Royal Shakespeare Theatre, Stratford-upon-Avon, rsc.org.uk

The Magic Flute, Opera Anywhere, Thame, Sat 5 – Sun 6 Nov

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The second warbler of the week and a cool one, as it’s put on by the fabulous Opera Anywhere who rock up in all kinds of places to spread the operatic love. On Saturday they’re at The Player’s Theatre in Thame, performing  The Magic Flute. It’s one of Mozart’s most popular operas, often referred to as his only pantomime, and of course for a plot so ludicrous and convuluted that I can’t even attempt it here but at £14-16 for a stall seat you can afford to take a punt on something a bit different.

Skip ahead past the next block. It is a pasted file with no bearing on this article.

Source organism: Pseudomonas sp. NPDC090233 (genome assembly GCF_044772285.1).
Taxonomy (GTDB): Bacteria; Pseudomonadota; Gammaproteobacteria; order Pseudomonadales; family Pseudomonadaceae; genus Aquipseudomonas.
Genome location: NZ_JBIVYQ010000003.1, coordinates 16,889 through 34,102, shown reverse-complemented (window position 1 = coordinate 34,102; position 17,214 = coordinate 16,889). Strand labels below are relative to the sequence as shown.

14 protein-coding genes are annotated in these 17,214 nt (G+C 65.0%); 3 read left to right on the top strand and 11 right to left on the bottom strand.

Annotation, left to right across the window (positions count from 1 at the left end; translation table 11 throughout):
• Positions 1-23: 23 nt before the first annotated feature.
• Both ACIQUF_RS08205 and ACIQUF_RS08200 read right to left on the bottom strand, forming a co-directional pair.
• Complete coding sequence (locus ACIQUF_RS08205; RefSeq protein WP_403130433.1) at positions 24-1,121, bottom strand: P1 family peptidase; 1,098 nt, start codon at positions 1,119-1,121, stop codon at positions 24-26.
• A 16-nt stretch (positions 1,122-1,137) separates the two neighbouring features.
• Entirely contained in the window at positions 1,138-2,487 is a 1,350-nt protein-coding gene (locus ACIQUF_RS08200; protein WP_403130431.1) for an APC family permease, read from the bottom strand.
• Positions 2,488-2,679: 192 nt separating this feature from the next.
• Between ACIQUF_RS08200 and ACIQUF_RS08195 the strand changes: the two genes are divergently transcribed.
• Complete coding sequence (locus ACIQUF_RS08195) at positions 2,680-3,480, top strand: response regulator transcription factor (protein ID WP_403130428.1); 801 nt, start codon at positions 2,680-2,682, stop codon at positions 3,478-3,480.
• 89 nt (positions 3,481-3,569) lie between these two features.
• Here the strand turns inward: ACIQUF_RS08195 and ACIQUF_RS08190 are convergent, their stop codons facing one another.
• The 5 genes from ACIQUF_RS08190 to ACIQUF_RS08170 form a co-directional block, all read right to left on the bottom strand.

The Players Theatre, 3 Nelson St, Thame, Oxon, operaanywhere.com

Christmas at Waddesdon Manor, Weds 9 Nov – 2 Jan 

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The awesome Bruce Munro,  architect of Waddesdon Manor’s brilliant Christmas light displays for the last few years, returns again with his Field of Light immersive installation, in a new location this year to celebrate 25 years since its conception. Munro will ‘plant’ 9,000 slender stems crowned with radiant frosted-glass spheres to populate the Aviary Glade, and the spheres, connected via illuminated optical fibre, will ‘bloom’ as darkness falls drawing visitors into the installation. Plus there’s a four-week long Christmas Fair of food and gifts on the Parterre, and The Manor’s ornate façade will be illuminated from dusk and every 15 minutes the front of the house will be bathed in a sound and light show entitled ‘[email protected]’, created by Woodroffe Bassett Design.